TechLines: Cloud Control

Don't panic! If you missed our TechLines panel on the future of video today, you can catch it all right here.

Chaired once again by New Inventors host and media personality James O'Loghlin, the panel includes:

  • Glenn Wightwick, Director, IBM R&D, Australia & Chief Technologist
  • Gianpaolo Carraro, Director, Microsoft Developer and Platform Evangelism
  • Kevin Noonan, Research Director, Public Sector at Ovum
  • Mark Pesce, Futurist, Author, Lecturer and Technologist
  • After many years of evolution, the cloud has taken shape as a key factor in the future of smart business infrastructure. But which cloud offerings suit which kinds of businesses? And how do we overcome critical concerns around data sovereignty, privacy, and reliability? We explore the essential elements of the cloud, what it brings to organisations, and the big issues around placing our trust in this delivery model. Is this really the end of your server room?


Comments

    Yay! It'd be nice if it became more of a regular event (a la Byteside)!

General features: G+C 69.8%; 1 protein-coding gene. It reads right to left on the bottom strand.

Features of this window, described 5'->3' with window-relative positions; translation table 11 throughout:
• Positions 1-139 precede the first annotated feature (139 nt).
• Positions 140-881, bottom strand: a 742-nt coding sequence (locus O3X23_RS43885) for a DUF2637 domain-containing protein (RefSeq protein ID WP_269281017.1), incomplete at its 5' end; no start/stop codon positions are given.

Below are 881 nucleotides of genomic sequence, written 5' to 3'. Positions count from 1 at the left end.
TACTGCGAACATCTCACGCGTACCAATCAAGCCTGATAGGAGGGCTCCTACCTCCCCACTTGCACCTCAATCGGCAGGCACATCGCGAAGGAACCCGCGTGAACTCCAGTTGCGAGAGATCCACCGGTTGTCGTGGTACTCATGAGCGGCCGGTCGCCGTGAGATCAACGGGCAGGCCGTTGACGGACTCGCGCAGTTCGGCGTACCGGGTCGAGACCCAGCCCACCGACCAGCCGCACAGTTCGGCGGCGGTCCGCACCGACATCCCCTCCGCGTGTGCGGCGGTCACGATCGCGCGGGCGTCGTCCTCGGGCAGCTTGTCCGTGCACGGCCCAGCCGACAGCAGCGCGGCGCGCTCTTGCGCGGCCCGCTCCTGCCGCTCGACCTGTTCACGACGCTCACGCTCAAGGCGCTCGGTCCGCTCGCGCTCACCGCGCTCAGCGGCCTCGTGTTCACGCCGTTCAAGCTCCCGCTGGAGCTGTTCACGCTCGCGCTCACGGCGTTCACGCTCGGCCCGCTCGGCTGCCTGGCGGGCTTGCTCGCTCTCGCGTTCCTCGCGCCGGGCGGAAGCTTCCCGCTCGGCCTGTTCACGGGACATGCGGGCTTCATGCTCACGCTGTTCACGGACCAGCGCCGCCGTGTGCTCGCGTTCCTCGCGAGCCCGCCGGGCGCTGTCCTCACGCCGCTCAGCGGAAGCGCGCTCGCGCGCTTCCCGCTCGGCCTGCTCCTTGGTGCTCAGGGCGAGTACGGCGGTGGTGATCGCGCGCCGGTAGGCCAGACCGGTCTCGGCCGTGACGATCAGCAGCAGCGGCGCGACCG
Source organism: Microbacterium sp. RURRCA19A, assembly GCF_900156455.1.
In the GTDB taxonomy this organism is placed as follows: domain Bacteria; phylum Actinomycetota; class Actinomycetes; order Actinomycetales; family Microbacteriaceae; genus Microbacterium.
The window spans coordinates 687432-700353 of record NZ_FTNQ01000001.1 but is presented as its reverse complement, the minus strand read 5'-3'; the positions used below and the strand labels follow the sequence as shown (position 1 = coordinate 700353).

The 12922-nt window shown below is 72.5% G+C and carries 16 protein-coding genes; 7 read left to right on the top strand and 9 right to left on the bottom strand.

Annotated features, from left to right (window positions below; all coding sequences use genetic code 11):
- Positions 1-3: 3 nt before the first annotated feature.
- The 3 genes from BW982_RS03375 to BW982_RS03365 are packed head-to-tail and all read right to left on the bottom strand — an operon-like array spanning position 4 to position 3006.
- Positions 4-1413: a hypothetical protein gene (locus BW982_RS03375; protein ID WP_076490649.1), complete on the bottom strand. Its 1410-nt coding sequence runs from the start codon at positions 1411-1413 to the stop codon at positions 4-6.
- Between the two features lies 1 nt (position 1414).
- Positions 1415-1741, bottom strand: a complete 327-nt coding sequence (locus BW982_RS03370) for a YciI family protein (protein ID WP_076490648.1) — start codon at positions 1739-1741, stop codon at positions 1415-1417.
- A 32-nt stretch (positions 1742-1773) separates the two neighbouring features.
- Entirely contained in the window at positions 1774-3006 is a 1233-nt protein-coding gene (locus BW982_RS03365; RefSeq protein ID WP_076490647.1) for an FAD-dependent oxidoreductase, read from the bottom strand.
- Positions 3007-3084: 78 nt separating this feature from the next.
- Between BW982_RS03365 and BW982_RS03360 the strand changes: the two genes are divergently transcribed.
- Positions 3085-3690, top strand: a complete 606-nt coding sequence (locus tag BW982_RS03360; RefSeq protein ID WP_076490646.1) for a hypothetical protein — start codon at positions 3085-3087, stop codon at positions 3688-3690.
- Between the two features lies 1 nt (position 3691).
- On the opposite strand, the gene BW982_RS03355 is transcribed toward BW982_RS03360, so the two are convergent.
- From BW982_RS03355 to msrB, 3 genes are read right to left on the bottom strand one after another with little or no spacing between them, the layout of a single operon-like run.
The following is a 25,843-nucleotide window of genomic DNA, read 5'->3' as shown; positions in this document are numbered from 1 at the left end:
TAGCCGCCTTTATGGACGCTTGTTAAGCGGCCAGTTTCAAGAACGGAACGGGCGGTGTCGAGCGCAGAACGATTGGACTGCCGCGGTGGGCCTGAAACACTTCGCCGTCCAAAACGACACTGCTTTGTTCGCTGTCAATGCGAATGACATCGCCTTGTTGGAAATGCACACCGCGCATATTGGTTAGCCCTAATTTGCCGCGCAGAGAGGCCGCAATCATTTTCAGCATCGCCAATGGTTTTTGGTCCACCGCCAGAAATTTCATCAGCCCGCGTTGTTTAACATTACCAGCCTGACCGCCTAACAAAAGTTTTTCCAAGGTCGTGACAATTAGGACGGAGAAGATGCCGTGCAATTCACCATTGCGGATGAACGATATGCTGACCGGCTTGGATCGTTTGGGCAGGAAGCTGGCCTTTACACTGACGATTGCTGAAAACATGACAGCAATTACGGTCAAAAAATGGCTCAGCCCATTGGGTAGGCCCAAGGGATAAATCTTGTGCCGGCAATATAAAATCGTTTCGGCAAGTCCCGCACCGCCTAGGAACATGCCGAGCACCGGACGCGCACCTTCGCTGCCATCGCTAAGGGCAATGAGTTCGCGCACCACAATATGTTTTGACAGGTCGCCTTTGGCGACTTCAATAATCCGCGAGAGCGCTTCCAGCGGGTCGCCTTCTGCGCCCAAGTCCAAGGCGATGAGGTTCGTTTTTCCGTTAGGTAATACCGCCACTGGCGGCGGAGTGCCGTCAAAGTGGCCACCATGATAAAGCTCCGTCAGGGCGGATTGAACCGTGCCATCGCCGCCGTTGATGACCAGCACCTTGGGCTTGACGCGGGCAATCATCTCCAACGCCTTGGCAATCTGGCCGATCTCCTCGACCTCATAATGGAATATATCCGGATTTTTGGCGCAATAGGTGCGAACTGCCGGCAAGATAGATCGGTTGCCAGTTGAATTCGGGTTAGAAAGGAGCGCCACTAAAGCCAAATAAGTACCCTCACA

A few questions. But first, full disclosure I'm employed by IBM, but the questions and opinions are my own.

    A decade earlier, utility computing was announced as the big thing, touted by a number of service providers including IBM with its 'On Demand Computing'. How is this different to 'Cloud Computing'? Is there something substantially different here, or is it (excuse the pun) vapour?

    Next question. Public cloud computing enables organisations to offload computing to public computing and storage clouds. How are cloud providers managing the concerns of large enterprises who have to worry about 1) security and 2) regulatory requirements. For example, SOX compliance, or privacy laws, and the way and location of where sensitive personal data is stored.

    And third question. Private clouds enable organisations to run their own internal 'cloud'. However, this doesn't sound any different to any typical hosting service a service provider would have. Is 'private cloud' merely a marketing term for something system integrators already provide?

    Where do we register for the webcast, or to attend in person? ;)

      No need to register -- it'll be live inside this very post from midday tomorrow (and this will be the first thing you see if you hit Lifehacker at that point).

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